During our summer based in Oviedo, Spain, we had the opportunity to take a lot of day trips to explore various areas of the gorgeous province of Asturias, whose apt motto is Paraíso Natural. If you’ve been reading our posts, then you’ll know we also had a lot of guests during the summer as well.
They had to see things, we had to see things, rental car party time. The coast of Asturias is full of drop-dead gorgeous scenery that a lot of people wouldn’t even know exists in Spain.
Because we took many different trips to many different villages and beaches, we’re breaking it all up into a few posts for you. Hence, the “Part 1” in the title. Here’s a map of the region for you to get your bearings.
In this post, we’ll cover three seaside towns that we spent the day in while my parents were here for a stay. We were delighted to be able to experience all of these new-to-us places with them, as we always enjoy a to-and-fro with this fine couple.
As most of our visit was all about walking around and being curious – and eating or drinking coffee, naturally – I’m going to let pictures do most of the talking. First up…
This historically bustling fishing port was a glorious sight to the eyes when we landed, as the sun was out and the heat was happy to spend some time with us on this wonderful day.
While it’s still a fishing village, it bustles with tourists and summering vacationers in the high season. We were here before all that began, so it was a bit more low-key than I’d imagine it is in July and August.
As this was the first coastal stop for us during our stay in Asturias, we were seriously awestruck at how beautiful both the town and the coastline are here. Mountains on one side, the sea on the other, and quite a pretty and kept-up village in between.
Along the seawall are breakers, as is typical for this region, but they’ve been painted by Basque artist Agustín Ibarrola. It appears it was done quite a long time ago, and while it looks good, we think a reboot is in order as the paint has faded and cracked and suffered from the sun and the sea.
Still, though, pretty freaking cool to look at and nice to see instead of a bunch of gray concrete blocks.
The architecture in Llanes isn’t afraid to be quirky. While most of it is traditional for the region, we’re digging this office – or whatever it is – at the docks.
After a hearty lunch, we headed into the center and checked out the church and other historic buildings, some of which are ruins and some of which are kept in a state of near-perfection. And of course, more beautiful coastline.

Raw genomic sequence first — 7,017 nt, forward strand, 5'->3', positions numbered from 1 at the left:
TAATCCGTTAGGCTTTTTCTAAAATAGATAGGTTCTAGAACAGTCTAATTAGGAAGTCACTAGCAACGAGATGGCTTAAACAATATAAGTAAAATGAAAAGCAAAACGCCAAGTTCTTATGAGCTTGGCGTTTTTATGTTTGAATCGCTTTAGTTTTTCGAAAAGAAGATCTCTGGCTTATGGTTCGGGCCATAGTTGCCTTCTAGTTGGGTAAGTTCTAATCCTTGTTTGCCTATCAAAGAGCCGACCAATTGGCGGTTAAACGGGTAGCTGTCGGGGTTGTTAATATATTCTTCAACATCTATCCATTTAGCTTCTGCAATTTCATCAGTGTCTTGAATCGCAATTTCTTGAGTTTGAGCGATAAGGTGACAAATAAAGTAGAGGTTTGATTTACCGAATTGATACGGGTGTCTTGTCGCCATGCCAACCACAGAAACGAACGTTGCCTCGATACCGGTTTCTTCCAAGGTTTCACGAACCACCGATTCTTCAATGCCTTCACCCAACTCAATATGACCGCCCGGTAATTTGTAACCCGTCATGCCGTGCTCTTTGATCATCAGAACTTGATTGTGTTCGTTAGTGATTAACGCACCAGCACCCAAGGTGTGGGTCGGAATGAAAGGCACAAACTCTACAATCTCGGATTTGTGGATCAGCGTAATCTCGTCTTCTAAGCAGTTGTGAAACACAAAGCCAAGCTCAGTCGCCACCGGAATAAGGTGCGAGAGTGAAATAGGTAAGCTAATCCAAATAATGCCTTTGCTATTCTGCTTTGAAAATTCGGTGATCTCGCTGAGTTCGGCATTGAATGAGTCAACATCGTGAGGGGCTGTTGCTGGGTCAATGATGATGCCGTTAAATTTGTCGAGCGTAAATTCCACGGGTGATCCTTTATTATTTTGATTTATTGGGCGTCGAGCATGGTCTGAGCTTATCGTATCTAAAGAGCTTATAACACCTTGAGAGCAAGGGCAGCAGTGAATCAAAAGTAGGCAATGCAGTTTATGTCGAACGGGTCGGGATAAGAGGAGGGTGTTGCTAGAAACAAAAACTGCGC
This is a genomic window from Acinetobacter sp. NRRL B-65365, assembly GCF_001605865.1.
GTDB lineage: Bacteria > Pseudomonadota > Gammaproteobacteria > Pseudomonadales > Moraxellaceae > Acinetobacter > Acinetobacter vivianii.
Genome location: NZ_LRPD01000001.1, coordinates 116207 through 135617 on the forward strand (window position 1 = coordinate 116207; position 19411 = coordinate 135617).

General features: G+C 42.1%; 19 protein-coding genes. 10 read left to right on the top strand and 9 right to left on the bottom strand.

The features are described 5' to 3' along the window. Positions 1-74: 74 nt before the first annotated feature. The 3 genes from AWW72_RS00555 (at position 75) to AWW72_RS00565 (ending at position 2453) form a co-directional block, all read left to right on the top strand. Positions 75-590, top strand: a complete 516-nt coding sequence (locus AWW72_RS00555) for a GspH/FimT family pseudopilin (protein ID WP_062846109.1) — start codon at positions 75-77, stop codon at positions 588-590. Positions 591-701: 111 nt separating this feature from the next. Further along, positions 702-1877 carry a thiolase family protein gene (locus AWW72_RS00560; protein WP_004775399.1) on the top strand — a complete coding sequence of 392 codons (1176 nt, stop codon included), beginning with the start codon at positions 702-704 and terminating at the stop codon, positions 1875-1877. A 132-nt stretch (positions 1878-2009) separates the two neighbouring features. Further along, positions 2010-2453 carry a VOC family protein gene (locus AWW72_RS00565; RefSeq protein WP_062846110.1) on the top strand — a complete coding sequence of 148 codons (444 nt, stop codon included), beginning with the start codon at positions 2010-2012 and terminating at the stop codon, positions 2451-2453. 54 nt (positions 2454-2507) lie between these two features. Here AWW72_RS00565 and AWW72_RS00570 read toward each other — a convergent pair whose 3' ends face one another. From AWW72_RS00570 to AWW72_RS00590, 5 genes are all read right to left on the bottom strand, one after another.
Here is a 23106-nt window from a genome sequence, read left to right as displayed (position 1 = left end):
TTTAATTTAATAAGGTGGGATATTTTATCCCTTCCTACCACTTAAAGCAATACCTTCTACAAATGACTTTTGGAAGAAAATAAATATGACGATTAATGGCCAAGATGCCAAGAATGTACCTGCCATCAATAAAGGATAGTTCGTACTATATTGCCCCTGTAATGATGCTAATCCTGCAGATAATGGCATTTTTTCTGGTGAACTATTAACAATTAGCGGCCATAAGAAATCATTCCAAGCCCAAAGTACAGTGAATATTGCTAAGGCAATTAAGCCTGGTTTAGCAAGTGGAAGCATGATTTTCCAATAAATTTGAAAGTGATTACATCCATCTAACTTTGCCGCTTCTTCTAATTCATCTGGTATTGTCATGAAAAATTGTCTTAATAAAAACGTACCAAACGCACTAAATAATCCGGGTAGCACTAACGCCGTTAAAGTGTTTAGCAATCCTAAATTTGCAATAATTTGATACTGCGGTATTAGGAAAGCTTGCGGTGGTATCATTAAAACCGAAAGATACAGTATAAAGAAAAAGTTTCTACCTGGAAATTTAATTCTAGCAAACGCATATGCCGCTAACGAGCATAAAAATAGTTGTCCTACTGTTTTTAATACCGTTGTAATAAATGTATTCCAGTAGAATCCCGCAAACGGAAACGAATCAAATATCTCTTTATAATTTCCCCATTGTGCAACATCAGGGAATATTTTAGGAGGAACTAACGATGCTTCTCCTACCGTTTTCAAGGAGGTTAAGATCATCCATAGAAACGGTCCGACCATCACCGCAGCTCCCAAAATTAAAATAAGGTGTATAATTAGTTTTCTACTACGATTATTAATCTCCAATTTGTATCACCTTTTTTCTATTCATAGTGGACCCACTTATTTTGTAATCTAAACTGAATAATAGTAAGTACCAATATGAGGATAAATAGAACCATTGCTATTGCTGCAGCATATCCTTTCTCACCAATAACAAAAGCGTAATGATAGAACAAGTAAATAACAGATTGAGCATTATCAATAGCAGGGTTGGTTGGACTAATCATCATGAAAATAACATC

Phew! We could have stayed in Llanes for more than one day, easy. We didn’t even visit any of its famed beaches besides the one in the village (pictured earlier), not to mention all of its winding streets and more of its certainly delicious restaurants. A lot of people who don’t rent vacation flats here probably stay for just one day, but we think it deserves more than that. Especially if you want to explore all the nooks and crannies of the municipality.
And while we didn’t explore all of the aforementioned nooks and crannies, we did make it to this little village. I saw a picture of it while looking at places nearby, and decided that we must go there, immediately after leaving Llanes.
And so we went, following the winding back roads and ending up in the middle of this aldea, with not a clue in the world. The road actually blocked us off, as Cue was preparing for its St. John the Baptist holiday festivities.
And the same, bearded fellow who was at our restaurant in Llanes, pictured way up there. Someone was following someone. Hmmm…
After a stroll around those brilliant, colored streets, we hopped in the car and went looking for the beach. Fortunately for us, someone had painted a sign on their garage that told us where it was. Small-town directions, check.
And lo and behold…
Quite a sight at first glance, no? Of course, we had to get down there, waving to the herd of cattle and all of the jingling bells around their necks. Imagine that view being your pasture, eh?
We made our way all the way down, to find a very small and secluded beach being enjoyed by a few small groups of visitors.
And as the sun lowered in the sky, we of course ran into a horse family (technical term, you know), just hanging out, eating a snack at this possibly perfect place.
And off we went, heading west down the coastline for another stop before we made our way back to Oviedo.
As it was getting late and we didn’t want to be on the road at night, we only planned for a stop at the Mirador de San Roque (lookout point) in the village of Lastres. Our pal, Trevor, had advised us not to enter the city if we had no intention of going into town, given its nearly impossible-to-maneuver streets.
We followed his advice, and skirted the side of town before making our way up to a high cliff to view the sea and the town below.
We actually ended up in Lastres on two occsasions, also visiting when a friend was in town later in the summer. This was good for us, given how dark it was getting during our first trip with my parents.
There’s a chapel and a restaurant at the top, as well as a park and someone’s totally insane house. Just imagine the view every day.
I love seeing how the Cantabrian Mountains start to rise up just inland from the coast.
Quite a memorable experience, to say the least. Not only did we get to see some of the most beautiful places in existence, but we got to do so with friends and family. If you’re ever in Spain, head off the beaten path of typical tourist spots and go explore some places like this.
The appreciation we have for these areas, and for being blessed with the ability to visit, cannot be quantified.
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Have you ever been to Llanes or the surrounding area? If so, what’d you think? If not, what say ye? Let us know your thoughts in the comments!